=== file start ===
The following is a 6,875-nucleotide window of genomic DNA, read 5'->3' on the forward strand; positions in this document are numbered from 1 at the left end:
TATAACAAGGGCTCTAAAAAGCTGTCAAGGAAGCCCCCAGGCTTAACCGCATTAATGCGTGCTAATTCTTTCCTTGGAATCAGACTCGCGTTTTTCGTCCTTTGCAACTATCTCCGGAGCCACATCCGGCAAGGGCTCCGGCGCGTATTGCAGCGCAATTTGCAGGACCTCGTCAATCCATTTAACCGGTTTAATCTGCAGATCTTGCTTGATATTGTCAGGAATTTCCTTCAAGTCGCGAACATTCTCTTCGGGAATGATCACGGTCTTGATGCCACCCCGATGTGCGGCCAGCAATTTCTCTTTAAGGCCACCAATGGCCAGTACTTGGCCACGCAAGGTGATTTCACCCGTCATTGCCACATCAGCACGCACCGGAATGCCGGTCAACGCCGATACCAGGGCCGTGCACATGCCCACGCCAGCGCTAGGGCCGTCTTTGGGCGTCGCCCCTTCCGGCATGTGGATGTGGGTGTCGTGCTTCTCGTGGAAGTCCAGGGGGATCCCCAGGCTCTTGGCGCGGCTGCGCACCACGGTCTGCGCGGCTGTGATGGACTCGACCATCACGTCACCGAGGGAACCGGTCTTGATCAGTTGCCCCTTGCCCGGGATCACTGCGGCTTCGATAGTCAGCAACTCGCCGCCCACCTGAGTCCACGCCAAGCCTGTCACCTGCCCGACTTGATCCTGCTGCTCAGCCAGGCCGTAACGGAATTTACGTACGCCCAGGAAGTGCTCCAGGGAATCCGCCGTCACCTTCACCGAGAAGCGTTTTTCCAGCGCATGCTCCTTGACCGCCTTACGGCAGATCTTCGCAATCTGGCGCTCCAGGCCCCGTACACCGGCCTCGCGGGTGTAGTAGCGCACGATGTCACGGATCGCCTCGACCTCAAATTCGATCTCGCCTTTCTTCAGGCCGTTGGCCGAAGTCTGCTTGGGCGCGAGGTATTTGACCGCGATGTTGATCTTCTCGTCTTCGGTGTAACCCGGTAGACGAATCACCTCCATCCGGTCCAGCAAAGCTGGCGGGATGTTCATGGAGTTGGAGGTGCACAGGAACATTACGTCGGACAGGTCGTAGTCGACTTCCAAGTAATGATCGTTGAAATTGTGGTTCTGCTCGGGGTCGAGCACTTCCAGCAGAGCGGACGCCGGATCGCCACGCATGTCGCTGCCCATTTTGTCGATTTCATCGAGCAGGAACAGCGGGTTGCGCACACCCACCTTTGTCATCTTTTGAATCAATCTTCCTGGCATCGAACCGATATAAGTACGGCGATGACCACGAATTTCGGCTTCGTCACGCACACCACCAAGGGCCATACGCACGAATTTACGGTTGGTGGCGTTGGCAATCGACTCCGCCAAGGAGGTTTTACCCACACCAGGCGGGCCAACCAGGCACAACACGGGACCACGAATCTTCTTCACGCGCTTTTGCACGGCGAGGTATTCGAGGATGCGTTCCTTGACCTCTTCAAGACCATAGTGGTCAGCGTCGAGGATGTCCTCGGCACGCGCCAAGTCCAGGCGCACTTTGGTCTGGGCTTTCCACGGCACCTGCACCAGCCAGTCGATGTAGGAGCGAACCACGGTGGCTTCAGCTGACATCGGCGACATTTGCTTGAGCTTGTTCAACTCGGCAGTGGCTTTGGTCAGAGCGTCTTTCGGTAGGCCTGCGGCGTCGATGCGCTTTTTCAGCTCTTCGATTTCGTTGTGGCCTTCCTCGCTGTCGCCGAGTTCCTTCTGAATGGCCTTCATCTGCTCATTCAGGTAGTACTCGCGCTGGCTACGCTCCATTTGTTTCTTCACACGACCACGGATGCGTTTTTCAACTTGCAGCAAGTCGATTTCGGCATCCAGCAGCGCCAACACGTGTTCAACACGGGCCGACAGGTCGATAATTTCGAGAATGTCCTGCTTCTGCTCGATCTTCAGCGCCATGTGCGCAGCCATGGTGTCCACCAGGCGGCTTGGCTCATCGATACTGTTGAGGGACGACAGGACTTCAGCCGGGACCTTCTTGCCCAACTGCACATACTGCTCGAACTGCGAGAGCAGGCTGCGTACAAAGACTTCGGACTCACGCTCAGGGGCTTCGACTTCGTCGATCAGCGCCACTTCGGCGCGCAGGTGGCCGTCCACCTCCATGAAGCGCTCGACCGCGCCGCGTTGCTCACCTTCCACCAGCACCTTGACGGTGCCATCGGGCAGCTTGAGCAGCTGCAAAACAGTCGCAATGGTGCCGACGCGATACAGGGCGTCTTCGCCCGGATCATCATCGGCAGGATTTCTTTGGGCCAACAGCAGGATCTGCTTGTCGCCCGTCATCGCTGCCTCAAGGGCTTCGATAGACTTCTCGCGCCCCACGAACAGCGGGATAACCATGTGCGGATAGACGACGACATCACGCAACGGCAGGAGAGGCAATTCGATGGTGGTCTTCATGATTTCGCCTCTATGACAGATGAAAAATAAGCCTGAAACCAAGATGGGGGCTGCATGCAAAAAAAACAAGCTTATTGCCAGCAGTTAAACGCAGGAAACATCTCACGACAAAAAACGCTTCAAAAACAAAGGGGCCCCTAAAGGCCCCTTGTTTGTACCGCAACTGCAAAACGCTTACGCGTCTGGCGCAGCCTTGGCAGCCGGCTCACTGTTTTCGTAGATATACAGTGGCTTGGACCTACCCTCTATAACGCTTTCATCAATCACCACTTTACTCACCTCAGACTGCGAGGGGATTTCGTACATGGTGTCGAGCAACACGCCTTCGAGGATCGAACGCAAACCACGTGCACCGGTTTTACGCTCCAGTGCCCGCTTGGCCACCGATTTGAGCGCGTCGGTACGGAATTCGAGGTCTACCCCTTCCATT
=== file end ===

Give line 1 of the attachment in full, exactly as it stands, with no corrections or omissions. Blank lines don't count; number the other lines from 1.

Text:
The following is a 6,875-nucleotide window of genomic DNA, read 5'->3' on the forward strand; positions in this document are numbered from 1 at the left end: